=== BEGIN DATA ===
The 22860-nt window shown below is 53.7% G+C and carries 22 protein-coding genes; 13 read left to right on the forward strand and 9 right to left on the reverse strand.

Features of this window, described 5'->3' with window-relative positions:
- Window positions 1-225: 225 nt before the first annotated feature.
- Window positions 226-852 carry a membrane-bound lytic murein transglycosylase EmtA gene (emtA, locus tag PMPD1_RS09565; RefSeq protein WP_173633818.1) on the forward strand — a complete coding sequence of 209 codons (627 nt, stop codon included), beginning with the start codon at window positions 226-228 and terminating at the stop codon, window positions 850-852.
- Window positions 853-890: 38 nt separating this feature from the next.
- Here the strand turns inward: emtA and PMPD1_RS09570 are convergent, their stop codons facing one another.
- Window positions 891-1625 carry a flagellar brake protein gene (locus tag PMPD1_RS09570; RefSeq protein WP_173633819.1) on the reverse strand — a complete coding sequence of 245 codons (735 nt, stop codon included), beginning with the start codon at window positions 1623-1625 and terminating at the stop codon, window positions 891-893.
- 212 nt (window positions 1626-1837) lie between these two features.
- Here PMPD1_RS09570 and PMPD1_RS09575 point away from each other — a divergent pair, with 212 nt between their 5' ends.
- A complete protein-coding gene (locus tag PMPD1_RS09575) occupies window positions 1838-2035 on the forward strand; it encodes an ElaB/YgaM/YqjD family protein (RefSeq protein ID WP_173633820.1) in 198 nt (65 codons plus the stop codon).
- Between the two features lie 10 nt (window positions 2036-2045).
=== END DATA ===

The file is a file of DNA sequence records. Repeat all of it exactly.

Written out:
The 22860-nt window shown below is 53.7% G+C and carries 22 protein-coding genes; 13 read left to right on the forward strand and 9 right to left on the reverse strand.

Features of this window, described 5'->3' with window-relative positions:
- Window positions 1-225: 225 nt before the first annotated feature.
- Window positions 226-852 carry a membrane-bound lytic murein transglycosylase EmtA gene (emtA, locus tag PMPD1_RS09565; RefSeq protein WP_173633818.1) on the forward strand — a complete coding sequence of 209 codons (627 nt, stop codon included), beginning with the start codon at window positions 226-228 and terminating at the stop codon, window positions 850-852.
- Window positions 853-890: 38 nt separating this feature from the next.
- Here the strand turns inward: emtA and PMPD1_RS09570 are convergent, their stop codons facing one another.
- Window positions 891-1625 carry a flagellar brake protein gene (locus tag PMPD1_RS09570; RefSeq protein WP_173633819.1) on the reverse strand — a complete coding sequence of 245 codons (735 nt, stop codon included), beginning with the start codon at window positions 1623-1625 and terminating at the stop codon, window positions 891-893.
- 212 nt (window positions 1626-1837) lie between these two features.
- Here PMPD1_RS09570 and PMPD1_RS09575 point away from each other — a divergent pair, with 212 nt between their 5' ends.
- A complete protein-coding gene (locus tag PMPD1_RS09575) occupies window positions 1838-2035 on the forward strand; it encodes an ElaB/YgaM/YqjD family protein (RefSeq protein ID WP_173633820.1) in 198 nt (65 codons plus the stop codon).
- Between the two features lie 10 nt (window positions 2036-2045).